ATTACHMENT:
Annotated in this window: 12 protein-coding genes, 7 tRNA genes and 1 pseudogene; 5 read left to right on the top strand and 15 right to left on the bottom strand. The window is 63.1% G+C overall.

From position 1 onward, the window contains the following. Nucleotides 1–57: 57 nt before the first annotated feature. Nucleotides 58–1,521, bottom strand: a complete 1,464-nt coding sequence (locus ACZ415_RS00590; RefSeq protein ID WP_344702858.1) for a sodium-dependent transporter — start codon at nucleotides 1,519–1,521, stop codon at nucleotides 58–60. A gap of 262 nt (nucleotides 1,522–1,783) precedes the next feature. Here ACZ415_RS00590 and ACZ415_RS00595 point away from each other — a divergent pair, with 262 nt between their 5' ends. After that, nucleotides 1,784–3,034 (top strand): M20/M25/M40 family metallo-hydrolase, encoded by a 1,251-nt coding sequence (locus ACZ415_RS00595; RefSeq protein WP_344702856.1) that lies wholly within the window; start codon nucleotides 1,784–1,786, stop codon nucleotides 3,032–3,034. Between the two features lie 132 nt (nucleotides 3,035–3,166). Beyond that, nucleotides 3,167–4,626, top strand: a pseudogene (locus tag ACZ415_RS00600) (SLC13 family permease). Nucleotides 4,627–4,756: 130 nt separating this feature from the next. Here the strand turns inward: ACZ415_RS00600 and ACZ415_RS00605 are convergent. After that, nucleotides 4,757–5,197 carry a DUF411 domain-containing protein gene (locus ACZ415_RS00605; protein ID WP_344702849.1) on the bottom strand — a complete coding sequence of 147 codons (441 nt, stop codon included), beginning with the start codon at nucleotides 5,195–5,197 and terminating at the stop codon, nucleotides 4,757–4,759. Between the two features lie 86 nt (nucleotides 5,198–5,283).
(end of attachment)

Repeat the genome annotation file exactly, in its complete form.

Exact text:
Annotated in this window: 12 protein-coding genes, 7 tRNA genes and 1 pseudogene; 5 read left to right on the top strand and 15 right to left on the bottom strand. The window is 63.1% G+C overall.

From position 1 onward, the window contains the following. Nucleotides 1–57: 57 nt before the first annotated feature. Nucleotides 58–1,521, bottom strand: a complete 1,464-nt coding sequence (locus ACZ415_RS00590; RefSeq protein ID WP_344702858.1) for a sodium-dependent transporter — start codon at nucleotides 1,519–1,521, stop codon at nucleotides 58–60. A gap of 262 nt (nucleotides 1,522–1,783) precedes the next feature. Here ACZ415_RS00590 and ACZ415_RS00595 point away from each other — a divergent pair, with 262 nt between their 5' ends. After that, nucleotides 1,784–3,034 (top strand): M20/M25/M40 family metallo-hydrolase, encoded by a 1,251-nt coding sequence (locus ACZ415_RS00595; RefSeq protein WP_344702856.1) that lies wholly within the window; start codon nucleotides 1,784–1,786, stop codon nucleotides 3,032–3,034. Between the two features lie 132 nt (nucleotides 3,035–3,166). Beyond that, nucleotides 3,167–4,626, top strand: a pseudogene (locus tag ACZ415_RS00600) (SLC13 family permease). Nucleotides 4,627–4,756: 130 nt separating this feature from the next. Here the strand turns inward: ACZ415_RS00600 and ACZ415_RS00605 are convergent. After that, nucleotides 4,757–5,197 carry a DUF411 domain-containing protein gene (locus ACZ415_RS00605; protein ID WP_344702849.1) on the bottom strand — a complete coding sequence of 147 codons (441 nt, stop codon included), beginning with the start codon at nucleotides 5,195–5,197 and terminating at the stop codon, nucleotides 4,757–4,759. Between the two features lie 86 nt (nucleotides 5,198–5,283).